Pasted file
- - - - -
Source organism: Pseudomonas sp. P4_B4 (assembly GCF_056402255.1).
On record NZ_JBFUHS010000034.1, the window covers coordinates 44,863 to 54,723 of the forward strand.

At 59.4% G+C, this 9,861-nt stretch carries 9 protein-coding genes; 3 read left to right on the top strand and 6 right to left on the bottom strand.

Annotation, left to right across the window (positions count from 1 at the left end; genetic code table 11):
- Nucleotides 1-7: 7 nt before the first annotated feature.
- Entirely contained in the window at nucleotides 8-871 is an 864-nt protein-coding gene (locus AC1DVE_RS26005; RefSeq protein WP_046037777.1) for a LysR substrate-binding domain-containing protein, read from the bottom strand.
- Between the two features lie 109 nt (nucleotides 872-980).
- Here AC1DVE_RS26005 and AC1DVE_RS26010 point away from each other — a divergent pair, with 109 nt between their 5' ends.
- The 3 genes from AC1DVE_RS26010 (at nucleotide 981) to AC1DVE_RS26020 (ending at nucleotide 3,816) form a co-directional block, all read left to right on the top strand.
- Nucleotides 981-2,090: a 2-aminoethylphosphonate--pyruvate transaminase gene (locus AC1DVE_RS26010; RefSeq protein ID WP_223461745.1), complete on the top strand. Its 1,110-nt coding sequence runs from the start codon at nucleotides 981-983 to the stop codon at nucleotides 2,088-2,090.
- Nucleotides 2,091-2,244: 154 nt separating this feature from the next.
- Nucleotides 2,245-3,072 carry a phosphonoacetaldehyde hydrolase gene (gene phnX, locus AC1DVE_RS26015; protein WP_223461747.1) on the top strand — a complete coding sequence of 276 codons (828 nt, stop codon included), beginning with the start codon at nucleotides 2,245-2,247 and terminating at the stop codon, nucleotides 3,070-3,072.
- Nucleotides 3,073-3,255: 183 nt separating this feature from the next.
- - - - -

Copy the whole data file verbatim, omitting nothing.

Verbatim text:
Source organism: Pseudomonas sp. P4_B4 (assembly GCF_056402255.1).
On record NZ_JBFUHS010000034.1, the window covers coordinates 44,863 to 54,723 of the forward strand.

At 59.4% G+C, this 9,861-nt stretch carries 9 protein-coding genes; 3 read left to right on the top strand and 6 right to left on the bottom strand.

Annotation, left to right across the window (positions count from 1 at the left end; genetic code table 11):
- Nucleotides 1-7: 7 nt before the first annotated feature.
- Entirely contained in the window at nucleotides 8-871 is an 864-nt protein-coding gene (locus AC1DVE_RS26005; RefSeq protein WP_046037777.1) for a LysR substrate-binding domain-containing protein, read from the bottom strand.
- Between the two features lie 109 nt (nucleotides 872-980).
- Here AC1DVE_RS26005 and AC1DVE_RS26010 point away from each other — a divergent pair, with 109 nt between their 5' ends.
- The 3 genes from AC1DVE_RS26010 (at nucleotide 981) to AC1DVE_RS26020 (ending at nucleotide 3,816) form a co-directional block, all read left to right on the top strand.
- Nucleotides 981-2,090: a 2-aminoethylphosphonate--pyruvate transaminase gene (locus AC1DVE_RS26010; RefSeq protein ID WP_223461745.1), complete on the top strand. Its 1,110-nt coding sequence runs from the start codon at nucleotides 981-983 to the stop codon at nucleotides 2,088-2,090.
- Nucleotides 2,091-2,244: 154 nt separating this feature from the next.
- Nucleotides 2,245-3,072 carry a phosphonoacetaldehyde hydrolase gene (gene phnX, locus AC1DVE_RS26015; protein WP_223461747.1) on the top strand — a complete coding sequence of 276 codons (828 nt, stop codon included), beginning with the start codon at nucleotides 2,245-2,247 and terminating at the stop codon, nucleotides 3,070-3,072.
- Nucleotides 3,073-3,255: 183 nt separating this feature from the next.